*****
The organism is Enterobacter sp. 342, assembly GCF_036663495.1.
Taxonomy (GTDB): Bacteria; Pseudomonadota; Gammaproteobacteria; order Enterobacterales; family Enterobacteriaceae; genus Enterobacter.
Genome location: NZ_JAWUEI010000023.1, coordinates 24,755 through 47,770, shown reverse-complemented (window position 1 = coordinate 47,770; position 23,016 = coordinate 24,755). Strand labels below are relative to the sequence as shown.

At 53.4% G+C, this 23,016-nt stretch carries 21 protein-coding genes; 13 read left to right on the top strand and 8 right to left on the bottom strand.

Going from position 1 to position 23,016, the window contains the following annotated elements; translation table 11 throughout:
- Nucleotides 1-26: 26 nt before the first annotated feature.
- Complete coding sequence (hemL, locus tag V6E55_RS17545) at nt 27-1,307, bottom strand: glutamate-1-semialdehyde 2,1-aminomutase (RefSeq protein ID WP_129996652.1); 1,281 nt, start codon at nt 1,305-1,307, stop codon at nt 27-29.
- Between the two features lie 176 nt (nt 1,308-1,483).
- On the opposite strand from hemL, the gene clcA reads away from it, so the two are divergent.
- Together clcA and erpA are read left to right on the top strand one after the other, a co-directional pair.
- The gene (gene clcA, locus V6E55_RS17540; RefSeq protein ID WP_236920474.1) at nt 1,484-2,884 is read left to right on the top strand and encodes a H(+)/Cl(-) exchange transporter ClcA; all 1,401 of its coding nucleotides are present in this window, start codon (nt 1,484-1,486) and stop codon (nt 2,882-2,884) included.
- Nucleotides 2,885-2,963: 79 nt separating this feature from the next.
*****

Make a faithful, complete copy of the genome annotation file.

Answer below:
The organism is Enterobacter sp. 342, assembly GCF_036663495.1.
Taxonomy (GTDB): Bacteria; Pseudomonadota; Gammaproteobacteria; order Enterobacterales; family Enterobacteriaceae; genus Enterobacter.
Genome location: NZ_JAWUEI010000023.1, coordinates 24,755 through 47,770, shown reverse-complemented (window position 1 = coordinate 47,770; position 23,016 = coordinate 24,755). Strand labels below are relative to the sequence as shown.

At 53.4% G+C, this 23,016-nt stretch carries 21 protein-coding genes; 13 read left to right on the top strand and 8 right to left on the bottom strand.

Going from position 1 to position 23,016, the window contains the following annotated elements; translation table 11 throughout:
- Nucleotides 1-26: 26 nt before the first annotated feature.
- Complete coding sequence (hemL, locus tag V6E55_RS17545) at nt 27-1,307, bottom strand: glutamate-1-semialdehyde 2,1-aminomutase (RefSeq protein ID WP_129996652.1); 1,281 nt, start codon at nt 1,305-1,307, stop codon at nt 27-29.
- Between the two features lie 176 nt (nt 1,308-1,483).
- On the opposite strand from hemL, the gene clcA reads away from it, so the two are divergent.
- Together clcA and erpA are read left to right on the top strand one after the other, a co-directional pair.
- The gene (gene clcA, locus V6E55_RS17540; RefSeq protein ID WP_236920474.1) at nt 1,484-2,884 is read left to right on the top strand and encodes a H(+)/Cl(-) exchange transporter ClcA; all 1,401 of its coding nucleotides are present in this window, start codon (nt 1,484-1,486) and stop codon (nt 2,882-2,884) included.
- Nucleotides 2,885-2,963: 79 nt separating this feature from the next.